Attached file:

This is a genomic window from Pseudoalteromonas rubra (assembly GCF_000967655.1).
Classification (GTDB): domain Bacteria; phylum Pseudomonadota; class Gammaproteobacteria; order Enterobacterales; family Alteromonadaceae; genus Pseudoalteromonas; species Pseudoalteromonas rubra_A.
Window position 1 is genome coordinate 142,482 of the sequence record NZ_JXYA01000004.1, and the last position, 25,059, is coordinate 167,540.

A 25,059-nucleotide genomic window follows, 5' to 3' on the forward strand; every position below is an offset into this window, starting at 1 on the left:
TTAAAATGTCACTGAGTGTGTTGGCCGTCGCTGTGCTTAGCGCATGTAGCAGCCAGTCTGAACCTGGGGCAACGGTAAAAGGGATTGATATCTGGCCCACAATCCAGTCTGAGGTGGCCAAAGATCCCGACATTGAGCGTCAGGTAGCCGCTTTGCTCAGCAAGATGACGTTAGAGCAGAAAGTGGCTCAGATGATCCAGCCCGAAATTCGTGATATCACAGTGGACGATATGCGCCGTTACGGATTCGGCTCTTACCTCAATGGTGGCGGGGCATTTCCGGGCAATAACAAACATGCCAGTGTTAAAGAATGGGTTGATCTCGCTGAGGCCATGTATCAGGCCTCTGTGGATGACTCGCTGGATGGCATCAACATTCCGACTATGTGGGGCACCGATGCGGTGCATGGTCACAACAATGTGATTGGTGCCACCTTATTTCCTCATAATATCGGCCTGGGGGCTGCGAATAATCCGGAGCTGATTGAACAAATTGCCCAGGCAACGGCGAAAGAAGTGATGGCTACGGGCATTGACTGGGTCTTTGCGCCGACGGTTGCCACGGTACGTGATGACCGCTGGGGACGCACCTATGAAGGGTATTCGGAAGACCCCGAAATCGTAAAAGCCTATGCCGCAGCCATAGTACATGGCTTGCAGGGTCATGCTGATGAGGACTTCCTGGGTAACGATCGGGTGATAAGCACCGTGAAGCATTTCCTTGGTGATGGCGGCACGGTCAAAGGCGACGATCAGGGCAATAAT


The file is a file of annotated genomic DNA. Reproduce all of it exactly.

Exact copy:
This is a genomic window from Pseudoalteromonas rubra (assembly GCF_000967655.1).
Classification (GTDB): domain Bacteria; phylum Pseudomonadota; class Gammaproteobacteria; order Enterobacterales; family Alteromonadaceae; genus Pseudoalteromonas; species Pseudoalteromonas rubra_A.
Window position 1 is genome coordinate 142,482 of the sequence record NZ_JXYA01000004.1, and the last position, 25,059, is coordinate 167,540.

A 25,059-nucleotide genomic window follows, 5' to 3' on the forward strand; every position below is an offset into this window, starting at 1 on the left:
TTAAAATGTCACTGAGTGTGTTGGCCGTCGCTGTGCTTAGCGCATGTAGCAGCCAGTCTGAACCTGGGGCAACGGTAAAAGGGATTGATATCTGGCCCACAATCCAGTCTGAGGTGGCCAAAGATCCCGACATTGAGCGTCAGGTAGCCGCTTTGCTCAGCAAGATGACGTTAGAGCAGAAAGTGGCTCAGATGATCCAGCCCGAAATTCGTGATATCACAGTGGACGATATGCGCCGTTACGGATTCGGCTCTTACCTCAATGGTGGCGGGGCATTTCCGGGCAATAACAAACATGCCAGTGTTAAAGAATGGGTTGATCTCGCTGAGGCCATGTATCAGGCCTCTGTGGATGACTCGCTGGATGGCATCAACATTCCGACTATGTGGGGCACCGATGCGGTGCATGGTCACAACAATGTGATTGGTGCCACCTTATTTCCTCATAATATCGGCCTGGGGGCTGCGAATAATCCGGAGCTGATTGAACAAATTGCCCAGGCAACGGCGAAAGAAGTGATGGCTACGGGCATTGACTGGGTCTTTGCGCCGACGGTTGCCACGGTACGTGATGACCGCTGGGGACGCACCTATGAAGGGTATTCGGAAGACCCCGAAATCGTAAAAGCCTATGCCGCAGCCATAGTACATGGCTTGCAGGGTCATGCTGATGAGGACTTCCTGGGTAACGATCGGGTGATAAGCACCGTGAAGCATTTCCTTGGTGATGGCGGCACGGTCAAAGGCGACGATCAGGGCAATAAT